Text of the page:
At least one man living near a planned development is on a mission to keep the developer from raising the lots with dirt because he fears it could exacerbate flooding on his property, he said.
“It’s going to stop water from running off the property like it naturally does for every resident on West Drive,” said Jay Holley, a League City resident who lives near the proposed development.
And many other residents in the area are concerned about the development’s plans, Holley said.
But city officials argue no plans are final and developers must show the new subdivisions won’t cause flooding elsewhere.
“We can’t comment on the plans, because they haven’t been submitted, but as with any development, they’ll have to prove flooding mitigation not only for the community they build, but the surrounding area,” said Sarah Greer Osborne, spokeswoman for the city.
Town Harbour Estates, a planned unit development, will be a gated community with 73 to 75 lots on 37 acres near Lakeside Drive in eastern League City, according to documents.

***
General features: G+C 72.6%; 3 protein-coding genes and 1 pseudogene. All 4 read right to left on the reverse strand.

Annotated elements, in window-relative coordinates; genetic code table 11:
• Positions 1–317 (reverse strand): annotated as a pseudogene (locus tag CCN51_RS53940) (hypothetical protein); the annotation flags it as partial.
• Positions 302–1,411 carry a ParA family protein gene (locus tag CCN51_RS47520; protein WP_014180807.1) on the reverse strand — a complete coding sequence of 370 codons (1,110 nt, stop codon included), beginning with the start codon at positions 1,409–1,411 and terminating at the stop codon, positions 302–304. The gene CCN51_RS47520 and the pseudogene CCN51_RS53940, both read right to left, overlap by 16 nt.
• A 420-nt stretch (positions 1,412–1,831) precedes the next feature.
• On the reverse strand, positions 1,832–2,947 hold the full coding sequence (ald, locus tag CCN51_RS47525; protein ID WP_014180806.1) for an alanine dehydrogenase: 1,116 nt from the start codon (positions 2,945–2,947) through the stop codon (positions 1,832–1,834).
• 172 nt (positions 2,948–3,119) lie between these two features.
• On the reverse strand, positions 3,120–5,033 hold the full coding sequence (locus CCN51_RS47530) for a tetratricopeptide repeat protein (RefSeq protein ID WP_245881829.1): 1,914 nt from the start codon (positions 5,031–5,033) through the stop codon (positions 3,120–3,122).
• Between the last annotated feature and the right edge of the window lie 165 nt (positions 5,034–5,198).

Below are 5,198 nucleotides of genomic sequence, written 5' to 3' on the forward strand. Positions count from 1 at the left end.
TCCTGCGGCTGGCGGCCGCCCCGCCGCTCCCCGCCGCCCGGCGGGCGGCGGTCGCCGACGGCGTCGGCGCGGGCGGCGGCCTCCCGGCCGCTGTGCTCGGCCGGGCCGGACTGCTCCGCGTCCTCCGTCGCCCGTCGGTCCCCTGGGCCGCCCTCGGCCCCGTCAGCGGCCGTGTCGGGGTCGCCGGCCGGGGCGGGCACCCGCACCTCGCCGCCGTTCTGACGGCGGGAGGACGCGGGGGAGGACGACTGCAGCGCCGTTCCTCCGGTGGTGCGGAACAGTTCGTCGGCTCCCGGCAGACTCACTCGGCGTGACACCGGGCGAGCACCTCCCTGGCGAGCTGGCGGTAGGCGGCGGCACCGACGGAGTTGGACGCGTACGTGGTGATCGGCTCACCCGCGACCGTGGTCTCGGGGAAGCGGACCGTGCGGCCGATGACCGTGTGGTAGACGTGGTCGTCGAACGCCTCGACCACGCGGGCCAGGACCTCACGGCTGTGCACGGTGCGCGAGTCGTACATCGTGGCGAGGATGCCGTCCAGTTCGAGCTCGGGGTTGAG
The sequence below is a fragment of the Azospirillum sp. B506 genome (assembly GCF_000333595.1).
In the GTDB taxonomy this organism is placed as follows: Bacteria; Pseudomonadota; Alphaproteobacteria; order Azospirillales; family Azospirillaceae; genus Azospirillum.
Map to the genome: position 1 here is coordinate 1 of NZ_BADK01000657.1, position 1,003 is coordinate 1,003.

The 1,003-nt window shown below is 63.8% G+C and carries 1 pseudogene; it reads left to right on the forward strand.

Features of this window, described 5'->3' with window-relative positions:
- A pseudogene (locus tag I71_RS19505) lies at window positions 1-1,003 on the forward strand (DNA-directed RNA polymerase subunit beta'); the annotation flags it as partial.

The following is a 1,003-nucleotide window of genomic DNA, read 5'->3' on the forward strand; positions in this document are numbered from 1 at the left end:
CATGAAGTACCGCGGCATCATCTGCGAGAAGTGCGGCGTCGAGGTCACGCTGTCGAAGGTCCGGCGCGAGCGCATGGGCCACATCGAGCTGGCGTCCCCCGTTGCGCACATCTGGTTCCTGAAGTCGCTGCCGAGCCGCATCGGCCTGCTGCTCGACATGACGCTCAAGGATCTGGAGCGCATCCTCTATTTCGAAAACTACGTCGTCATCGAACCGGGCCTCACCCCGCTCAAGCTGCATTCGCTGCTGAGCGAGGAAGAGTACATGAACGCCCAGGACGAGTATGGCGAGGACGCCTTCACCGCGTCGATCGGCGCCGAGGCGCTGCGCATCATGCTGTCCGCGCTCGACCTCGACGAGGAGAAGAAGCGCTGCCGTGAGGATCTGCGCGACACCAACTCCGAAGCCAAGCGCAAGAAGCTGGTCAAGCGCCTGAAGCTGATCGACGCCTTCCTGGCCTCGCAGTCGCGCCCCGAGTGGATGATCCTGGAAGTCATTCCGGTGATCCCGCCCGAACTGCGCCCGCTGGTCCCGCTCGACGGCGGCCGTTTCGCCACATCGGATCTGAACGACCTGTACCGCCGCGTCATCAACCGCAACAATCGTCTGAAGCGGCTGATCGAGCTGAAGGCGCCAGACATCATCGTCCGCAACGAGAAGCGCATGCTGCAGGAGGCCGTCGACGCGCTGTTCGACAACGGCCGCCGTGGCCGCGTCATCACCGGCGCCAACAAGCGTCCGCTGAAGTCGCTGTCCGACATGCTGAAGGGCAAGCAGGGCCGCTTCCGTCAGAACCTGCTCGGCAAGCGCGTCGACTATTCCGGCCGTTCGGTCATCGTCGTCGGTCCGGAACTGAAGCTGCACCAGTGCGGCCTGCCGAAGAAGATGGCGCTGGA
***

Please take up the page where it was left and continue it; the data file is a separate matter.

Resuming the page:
Joe Watson, who is developing the project, did not respond to a request for comment by deadline.
But the development’s preliminary plans call for crews to build a 143-foot, man-made canal, and use the excavated dirt to elevate all of the lots above the flood plain, according to a presentation Watson gave in January.
“It’s a little disconcerting, if the developer is going to come in and dredge a canal and use the dirt to build up, and not build the lots on stilts,” Holley said.
Most homes in the area are built on 10-foot stilts, which has less of an effect on surrounding properties, Holley said.
While Holley is concerned about the plan, the raised lots shouldn’t cause any issues, Realtor Rick Wade said.
“Most of the homes in that area are built on stilts,” Wade said. “None of them are living on the ground floor — I don’t think it will adversely affect them.”
But, after seeing the damage Hurricane Harvey caused in League City, Holley is concerned, he said.
“We get a little street flooding sometimes,” Holley said. “During Hurricane Harvey, about a dozen houses took on water, but there was no major flooding.”
But that could change if the land is elevated, Holley said.
“I am not opposed to building $800,000 homes,” Holley said. “It’s just the raising of the lots that concerns me.”
The development drew some opposition in March when two members of the city’s parks board voted against the plans in a 5-2 vote.
“The loss of historic oak trees in League City has to come to an end,” park board member Sandra Kelly said in a previous interview.